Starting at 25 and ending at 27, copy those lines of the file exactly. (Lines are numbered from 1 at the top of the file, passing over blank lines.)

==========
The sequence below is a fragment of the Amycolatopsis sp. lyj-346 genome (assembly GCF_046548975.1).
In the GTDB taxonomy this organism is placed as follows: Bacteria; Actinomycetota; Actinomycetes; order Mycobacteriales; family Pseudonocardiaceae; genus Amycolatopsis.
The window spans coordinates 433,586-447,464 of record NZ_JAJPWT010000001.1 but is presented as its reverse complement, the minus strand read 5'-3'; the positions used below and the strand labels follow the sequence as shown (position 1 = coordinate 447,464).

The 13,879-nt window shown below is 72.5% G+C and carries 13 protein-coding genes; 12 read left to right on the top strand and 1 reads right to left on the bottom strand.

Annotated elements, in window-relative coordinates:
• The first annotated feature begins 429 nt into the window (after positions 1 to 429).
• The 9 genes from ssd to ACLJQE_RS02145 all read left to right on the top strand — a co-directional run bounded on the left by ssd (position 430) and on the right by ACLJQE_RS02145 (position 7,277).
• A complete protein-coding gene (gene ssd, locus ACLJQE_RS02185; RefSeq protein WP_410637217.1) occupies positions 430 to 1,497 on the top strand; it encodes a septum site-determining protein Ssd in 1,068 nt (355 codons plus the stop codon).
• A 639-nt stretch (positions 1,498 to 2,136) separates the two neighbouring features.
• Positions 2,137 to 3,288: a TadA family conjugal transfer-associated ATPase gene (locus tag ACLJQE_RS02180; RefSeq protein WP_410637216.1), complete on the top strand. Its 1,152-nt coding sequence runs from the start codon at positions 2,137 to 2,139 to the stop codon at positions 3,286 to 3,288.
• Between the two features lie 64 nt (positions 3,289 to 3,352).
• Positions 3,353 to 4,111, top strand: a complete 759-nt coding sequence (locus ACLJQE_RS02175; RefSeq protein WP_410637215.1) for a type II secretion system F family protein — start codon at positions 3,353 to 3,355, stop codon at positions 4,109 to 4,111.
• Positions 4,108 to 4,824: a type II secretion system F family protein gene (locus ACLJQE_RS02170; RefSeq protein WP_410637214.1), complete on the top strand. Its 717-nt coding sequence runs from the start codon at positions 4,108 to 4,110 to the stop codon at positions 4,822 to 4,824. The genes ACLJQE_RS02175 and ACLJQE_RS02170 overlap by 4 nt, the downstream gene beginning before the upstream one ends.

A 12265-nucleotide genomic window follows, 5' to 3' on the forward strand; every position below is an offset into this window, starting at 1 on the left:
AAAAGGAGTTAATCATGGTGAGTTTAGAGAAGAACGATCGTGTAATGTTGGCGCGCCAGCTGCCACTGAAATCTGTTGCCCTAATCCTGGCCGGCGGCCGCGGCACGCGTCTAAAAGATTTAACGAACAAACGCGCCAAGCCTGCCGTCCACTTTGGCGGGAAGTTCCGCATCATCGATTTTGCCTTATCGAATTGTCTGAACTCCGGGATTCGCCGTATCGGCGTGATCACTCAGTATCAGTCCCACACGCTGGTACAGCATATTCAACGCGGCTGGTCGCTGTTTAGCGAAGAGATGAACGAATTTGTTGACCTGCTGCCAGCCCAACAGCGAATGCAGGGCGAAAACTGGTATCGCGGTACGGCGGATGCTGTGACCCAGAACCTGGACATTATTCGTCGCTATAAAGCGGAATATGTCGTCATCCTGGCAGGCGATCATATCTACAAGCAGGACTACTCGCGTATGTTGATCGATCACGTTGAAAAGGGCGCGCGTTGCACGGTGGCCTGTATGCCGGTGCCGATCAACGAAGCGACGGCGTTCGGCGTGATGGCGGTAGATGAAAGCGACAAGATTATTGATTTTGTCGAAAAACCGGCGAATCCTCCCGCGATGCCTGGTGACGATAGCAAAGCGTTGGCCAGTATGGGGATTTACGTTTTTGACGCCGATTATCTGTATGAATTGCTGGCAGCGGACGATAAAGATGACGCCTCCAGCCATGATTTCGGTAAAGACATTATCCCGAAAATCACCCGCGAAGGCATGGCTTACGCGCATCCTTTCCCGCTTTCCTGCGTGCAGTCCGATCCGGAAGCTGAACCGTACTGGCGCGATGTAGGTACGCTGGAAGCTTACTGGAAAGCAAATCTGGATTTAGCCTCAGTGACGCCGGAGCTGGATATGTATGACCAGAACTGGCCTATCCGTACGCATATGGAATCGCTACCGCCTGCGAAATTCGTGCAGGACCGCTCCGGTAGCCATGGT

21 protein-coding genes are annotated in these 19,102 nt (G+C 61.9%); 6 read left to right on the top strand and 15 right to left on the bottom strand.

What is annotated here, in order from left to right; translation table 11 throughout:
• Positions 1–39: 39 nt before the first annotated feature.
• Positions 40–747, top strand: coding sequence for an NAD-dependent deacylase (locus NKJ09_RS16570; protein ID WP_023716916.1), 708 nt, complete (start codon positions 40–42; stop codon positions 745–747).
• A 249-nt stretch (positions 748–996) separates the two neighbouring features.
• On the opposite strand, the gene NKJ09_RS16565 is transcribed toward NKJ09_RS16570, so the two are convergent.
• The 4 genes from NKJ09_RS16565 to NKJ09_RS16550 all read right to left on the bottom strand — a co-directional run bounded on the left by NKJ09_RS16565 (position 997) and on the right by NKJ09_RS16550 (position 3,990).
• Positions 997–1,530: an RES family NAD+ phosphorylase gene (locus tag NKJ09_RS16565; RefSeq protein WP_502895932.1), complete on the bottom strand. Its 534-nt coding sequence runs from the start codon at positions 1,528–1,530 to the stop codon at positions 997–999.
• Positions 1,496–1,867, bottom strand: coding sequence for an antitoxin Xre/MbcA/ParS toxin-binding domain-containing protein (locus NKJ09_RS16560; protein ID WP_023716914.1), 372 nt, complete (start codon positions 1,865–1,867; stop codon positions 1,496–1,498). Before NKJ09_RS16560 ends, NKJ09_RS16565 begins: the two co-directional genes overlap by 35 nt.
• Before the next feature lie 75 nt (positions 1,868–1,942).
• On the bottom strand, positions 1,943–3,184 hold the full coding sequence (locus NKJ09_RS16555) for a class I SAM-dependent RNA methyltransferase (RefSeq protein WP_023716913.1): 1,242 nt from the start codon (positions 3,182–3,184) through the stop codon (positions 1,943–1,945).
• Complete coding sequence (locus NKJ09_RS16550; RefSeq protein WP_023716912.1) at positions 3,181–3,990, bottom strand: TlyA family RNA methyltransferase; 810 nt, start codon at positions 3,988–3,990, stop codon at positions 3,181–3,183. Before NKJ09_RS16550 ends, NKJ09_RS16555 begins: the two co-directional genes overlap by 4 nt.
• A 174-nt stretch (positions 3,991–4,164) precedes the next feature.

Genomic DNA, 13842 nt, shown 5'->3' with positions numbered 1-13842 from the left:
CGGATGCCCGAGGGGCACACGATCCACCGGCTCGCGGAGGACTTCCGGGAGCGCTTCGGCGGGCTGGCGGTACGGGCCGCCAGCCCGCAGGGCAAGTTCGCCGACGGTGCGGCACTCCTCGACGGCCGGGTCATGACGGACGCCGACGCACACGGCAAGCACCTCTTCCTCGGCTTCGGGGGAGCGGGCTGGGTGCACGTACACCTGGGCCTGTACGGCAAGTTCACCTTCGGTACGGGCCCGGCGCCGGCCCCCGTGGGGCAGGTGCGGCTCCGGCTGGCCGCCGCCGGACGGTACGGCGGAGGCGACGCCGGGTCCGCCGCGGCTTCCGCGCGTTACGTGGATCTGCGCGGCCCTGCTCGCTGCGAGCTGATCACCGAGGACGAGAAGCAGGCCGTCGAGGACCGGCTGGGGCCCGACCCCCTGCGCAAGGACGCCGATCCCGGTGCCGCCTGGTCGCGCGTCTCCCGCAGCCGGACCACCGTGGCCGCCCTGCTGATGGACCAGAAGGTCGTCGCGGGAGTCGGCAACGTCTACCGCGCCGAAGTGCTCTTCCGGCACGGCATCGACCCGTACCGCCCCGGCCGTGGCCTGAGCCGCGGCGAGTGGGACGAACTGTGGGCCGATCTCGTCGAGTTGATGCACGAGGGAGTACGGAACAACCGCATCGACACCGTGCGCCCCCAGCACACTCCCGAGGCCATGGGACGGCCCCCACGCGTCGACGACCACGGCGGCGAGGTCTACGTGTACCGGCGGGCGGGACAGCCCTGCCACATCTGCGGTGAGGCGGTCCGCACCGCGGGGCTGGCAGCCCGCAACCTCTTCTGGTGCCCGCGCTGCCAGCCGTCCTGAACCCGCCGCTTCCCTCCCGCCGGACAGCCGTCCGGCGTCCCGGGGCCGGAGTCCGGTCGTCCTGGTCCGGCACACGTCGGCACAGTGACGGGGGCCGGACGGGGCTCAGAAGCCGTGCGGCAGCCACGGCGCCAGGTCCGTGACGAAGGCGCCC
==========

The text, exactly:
• Before the next feature lie 75 nt (positions 1,868–1,942).
• On the bottom strand, positions 1,943–3,184 hold the full coding sequence (locus NKJ09_RS16555) for a class I SAM-dependent RNA methyltransferase (RefSeq protein WP_023716913.1): 1,242 nt from the start codon (positions 3,182–3,184) through the stop codon (positions 1,943–1,945).
• Complete coding sequence (locus NKJ09_RS16550; RefSeq protein WP_023716912.1) at positions 3,181–3,990, bottom strand: TlyA family RNA methyltransferase; 810 nt, start codon at positions 3,988–3,990, stop codon at positions 3,181–3,183. Before NKJ09_RS16550 ends, NKJ09_RS16555 begins: the two co-directional genes overlap by 4 nt.